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7 Up: Yeah, it’s Still Around [Kicking Back with Jersey Joe]

It’s the clear bubbly beverage your mom would give you as a child when you had an upset stomach or fever.  7 Up is part of America, but the classic citrus soft drink which almost disappeared from stores is fighting to make a come back.

7 Up, with its lemon line flavor, was created by Charles Lepier Gregg in St. Louis.  Having great success with his Howdy Orange Drink, Gregg turned his focus to lemons and limes.  After more than 2 years and 11 different formulas, he had his drink: a caramel colored “Bib-Label Lithiated Lemon-Lime Soda.” Try selling that to a marketing agency, today!

It was released two weeks before the stock market crash of 1929, and amazingly, the drink sold well. In 1935, the color was changed to clear, and the brand name to 7 Up..  Early ads promised “Seven natural flavors blended into a savory, flavory with a real whallop.”

Vintage 7 Up bottles on display in a Seattle, Washington antique store.

Vintage 7 Up bottles on display in a Seattle, Washington antique store.

By the late 1940’s, 7 Up was the third best selling soft drink in the world!

The recipe has been reformulated multiple times since the original launch.  It once contained a mood stabilizing drug, but that was removed in the 1950s.  The latest change was in 2006, when it rebranded itself as “all natural”–although after a few law suit threats the tagline was changed. Now it contains “100% natural flavors.”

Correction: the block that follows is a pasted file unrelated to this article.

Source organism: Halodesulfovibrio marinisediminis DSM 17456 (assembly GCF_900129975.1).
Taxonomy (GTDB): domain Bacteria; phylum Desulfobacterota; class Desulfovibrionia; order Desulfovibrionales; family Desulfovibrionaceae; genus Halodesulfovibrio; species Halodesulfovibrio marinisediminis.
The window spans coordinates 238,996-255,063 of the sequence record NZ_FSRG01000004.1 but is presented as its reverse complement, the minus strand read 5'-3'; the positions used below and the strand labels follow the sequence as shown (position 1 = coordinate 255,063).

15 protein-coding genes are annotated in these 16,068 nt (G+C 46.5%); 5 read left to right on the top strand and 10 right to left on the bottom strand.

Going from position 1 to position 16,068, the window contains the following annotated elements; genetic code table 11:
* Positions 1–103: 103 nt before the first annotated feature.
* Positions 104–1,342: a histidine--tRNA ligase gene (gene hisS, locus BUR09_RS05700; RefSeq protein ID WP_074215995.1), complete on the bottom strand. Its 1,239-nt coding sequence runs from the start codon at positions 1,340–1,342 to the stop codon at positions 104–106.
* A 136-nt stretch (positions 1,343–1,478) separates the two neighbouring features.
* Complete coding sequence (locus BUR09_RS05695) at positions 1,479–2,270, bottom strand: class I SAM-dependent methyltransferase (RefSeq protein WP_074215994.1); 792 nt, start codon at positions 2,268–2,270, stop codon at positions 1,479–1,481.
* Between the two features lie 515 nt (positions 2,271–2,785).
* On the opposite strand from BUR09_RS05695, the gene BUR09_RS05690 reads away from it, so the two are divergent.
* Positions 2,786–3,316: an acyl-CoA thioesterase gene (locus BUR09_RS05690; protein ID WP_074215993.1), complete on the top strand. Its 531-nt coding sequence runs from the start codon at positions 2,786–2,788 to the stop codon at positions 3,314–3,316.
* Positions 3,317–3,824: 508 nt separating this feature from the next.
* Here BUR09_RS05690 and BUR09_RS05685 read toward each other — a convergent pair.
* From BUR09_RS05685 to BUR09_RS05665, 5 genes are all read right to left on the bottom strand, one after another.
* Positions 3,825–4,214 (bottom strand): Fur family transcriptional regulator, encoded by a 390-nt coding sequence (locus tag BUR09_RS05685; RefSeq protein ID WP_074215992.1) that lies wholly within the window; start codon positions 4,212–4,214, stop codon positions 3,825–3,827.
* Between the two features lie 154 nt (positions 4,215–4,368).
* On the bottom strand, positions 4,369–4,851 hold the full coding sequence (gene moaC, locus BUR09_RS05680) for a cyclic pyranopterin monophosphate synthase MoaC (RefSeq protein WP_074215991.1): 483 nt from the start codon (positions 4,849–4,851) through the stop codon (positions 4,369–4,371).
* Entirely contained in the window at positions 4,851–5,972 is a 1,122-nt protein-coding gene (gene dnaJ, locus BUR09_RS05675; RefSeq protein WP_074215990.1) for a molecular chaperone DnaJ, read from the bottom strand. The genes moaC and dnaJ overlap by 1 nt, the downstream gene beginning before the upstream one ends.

A common myth is that the name 7 Up represents the seven ingredients in the drink while another says that the ph is over 7. Both claims are untrue, and the real reason for the name is a mystery.

The 7 Up brand has changed hands several times over the years.  In 1978 it was purchased by Philip Morris (the cigarette people), before being sold to an investment group in 1986.  Two years later it was merged with Dr. Pepper before finally being bought by the Cadbury-Schweppes Corporation in 1995.  In 2008, the entire Dr. Pepper Snapple group was spun-off into their own company.

A vintage 7 Up tavern sign on a bar in Columbus, Nebraska.

A vintage 7 Up tavern sign on a bar in Columbus, Nebraska.

But, what could be found in stores, vending machines, and on old road signs seemed to virtually disappear by the late 90s.

As a kid, I used to love getting their “Countdown to Christmas” poster with the giant image of Santa enjoying a 7 Up.  Kids would glue a cotton ball onto his beard for each day in December leading up to the 25th.

Also, when I was running a fever as a child, my mother and grandmother would give me a glass of 7 Up with an aspirin to lower my temperature or to settle an upset stomach.  It always seemed to work, but those home remedies are nothing more than old wives tales.

Once we got into the 21st century, you couldn’t really find many restaurants serving it on tap.  To be honest, I can’t think of any right now.

7 up bottle7 Up has been sold in various flavors, with Cherry being the most popular in the US.

Other flavor varieties include:

Cherry 7 Up – reformulated as Cherry 7-Up Antioxidant in 2009 and will be reformulated again in 2013.